Police in Turkey have raided homes in the capital Ankara, detaining at least 20 people involved in anti-government protests.
The state-run Anadolu agency said on Tuesday that police searched about 30 homes.
Those detained were alleged to have links to "terror'' groups and were suspected of "attacking police and the environment'' during recent protests that swept the country.
The protests began in Istanbul on May 31 and quickly turned into widespread demonstrations against the leadership of Prime Minister Recep Tayyip Erdogan, following a heavy-handed police clampdown on peaceful activists.
The demonstrations turned violent at times, and Erdogan accused “terrorist groups of involvement.”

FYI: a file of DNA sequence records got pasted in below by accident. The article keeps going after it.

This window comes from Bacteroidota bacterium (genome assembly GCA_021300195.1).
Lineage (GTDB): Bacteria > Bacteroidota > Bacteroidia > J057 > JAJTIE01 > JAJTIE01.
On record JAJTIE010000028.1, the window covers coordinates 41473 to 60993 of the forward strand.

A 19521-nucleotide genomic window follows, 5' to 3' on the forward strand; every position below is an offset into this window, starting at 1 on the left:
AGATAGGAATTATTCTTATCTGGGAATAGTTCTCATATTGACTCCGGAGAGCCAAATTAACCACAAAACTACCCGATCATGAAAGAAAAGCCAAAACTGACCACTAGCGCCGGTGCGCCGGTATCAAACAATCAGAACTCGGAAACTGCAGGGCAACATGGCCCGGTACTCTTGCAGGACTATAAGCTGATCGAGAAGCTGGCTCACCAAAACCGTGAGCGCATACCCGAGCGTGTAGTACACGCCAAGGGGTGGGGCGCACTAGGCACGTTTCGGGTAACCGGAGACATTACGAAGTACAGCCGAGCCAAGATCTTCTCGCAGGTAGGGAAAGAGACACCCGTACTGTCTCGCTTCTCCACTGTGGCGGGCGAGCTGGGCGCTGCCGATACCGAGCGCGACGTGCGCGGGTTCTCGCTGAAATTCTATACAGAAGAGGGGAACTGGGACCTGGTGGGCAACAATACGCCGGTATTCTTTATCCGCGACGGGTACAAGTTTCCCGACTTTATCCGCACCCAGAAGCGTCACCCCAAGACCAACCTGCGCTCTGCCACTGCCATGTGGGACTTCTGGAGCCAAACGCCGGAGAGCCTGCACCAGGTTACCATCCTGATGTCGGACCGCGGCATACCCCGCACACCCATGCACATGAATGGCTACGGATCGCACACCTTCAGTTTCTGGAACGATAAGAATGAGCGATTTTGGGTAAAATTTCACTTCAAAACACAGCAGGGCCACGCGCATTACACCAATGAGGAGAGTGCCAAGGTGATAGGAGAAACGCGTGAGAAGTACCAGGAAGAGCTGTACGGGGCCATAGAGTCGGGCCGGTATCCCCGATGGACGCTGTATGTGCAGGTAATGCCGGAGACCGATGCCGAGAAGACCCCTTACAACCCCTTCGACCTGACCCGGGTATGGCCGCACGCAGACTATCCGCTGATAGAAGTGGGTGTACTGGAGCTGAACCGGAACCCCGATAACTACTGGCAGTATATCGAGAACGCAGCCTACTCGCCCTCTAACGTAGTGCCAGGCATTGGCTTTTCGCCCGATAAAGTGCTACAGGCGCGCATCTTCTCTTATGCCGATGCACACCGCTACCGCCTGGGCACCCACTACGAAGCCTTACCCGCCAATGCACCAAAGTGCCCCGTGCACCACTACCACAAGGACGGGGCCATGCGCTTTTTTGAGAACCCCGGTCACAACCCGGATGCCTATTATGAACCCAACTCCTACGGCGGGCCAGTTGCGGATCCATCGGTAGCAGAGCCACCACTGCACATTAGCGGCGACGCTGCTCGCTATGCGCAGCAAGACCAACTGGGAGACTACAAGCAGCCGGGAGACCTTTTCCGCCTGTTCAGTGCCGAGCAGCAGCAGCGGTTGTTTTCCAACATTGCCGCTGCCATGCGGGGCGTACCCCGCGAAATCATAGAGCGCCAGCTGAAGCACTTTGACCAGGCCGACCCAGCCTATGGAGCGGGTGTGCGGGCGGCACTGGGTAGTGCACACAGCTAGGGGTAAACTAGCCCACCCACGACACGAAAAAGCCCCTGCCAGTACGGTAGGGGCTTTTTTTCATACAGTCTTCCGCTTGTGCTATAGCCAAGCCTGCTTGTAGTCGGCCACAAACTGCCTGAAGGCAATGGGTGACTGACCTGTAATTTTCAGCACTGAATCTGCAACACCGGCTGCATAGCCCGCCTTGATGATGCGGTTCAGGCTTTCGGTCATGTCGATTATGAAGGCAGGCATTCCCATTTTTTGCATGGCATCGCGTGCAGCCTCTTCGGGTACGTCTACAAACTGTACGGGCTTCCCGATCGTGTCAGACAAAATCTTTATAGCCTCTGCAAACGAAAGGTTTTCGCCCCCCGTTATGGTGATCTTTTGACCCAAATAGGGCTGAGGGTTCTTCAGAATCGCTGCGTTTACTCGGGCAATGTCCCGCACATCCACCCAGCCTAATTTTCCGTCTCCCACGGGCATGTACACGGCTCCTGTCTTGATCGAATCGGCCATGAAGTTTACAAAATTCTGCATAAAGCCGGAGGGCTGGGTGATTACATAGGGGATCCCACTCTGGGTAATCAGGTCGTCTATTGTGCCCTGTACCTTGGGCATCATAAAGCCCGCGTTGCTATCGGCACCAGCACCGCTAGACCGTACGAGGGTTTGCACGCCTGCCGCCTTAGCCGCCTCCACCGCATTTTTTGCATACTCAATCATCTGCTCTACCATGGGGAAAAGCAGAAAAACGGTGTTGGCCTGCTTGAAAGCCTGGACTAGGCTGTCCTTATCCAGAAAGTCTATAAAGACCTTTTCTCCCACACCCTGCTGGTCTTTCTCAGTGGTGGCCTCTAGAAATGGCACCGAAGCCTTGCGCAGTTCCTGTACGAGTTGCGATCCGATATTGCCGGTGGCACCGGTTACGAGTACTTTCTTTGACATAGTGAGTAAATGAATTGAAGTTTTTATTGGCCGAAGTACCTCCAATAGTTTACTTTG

Hundreds of protesters are marching on Tuesday to Taksim Square to denounce a court decision that freed, pending trial, a police officer accused of killing a demonstrator.
At least three demonstrators and a police officer were killed during the demonstrations.
One man was killed by a bullet fired by police during a protest in Ankara on June 1.
A court on Monday released the officer from custody pending trial, on grounds that the shooting may have been accidental.
EU accession talks
Meanwhile, EU diplomats agreed on Tuesday to revive accession talks with Turkey, but postponed the actual date for the new round of negotiations by at least four months amid Germany's concerns over Ankara's handling of the protests.
The talks about Turkey’s membership to EU were originally scheduled for Wednesday, but Berlin, backed by the governments of Austria and the Netherlands, had blocked the plan due to the crackdown on protests.
Ahmet Davutoglu, the Turkish foreign minister, welcomed the revival of talks. "Chapter 22 has been opened. This matter is over," Davutoglu said in televised remarks.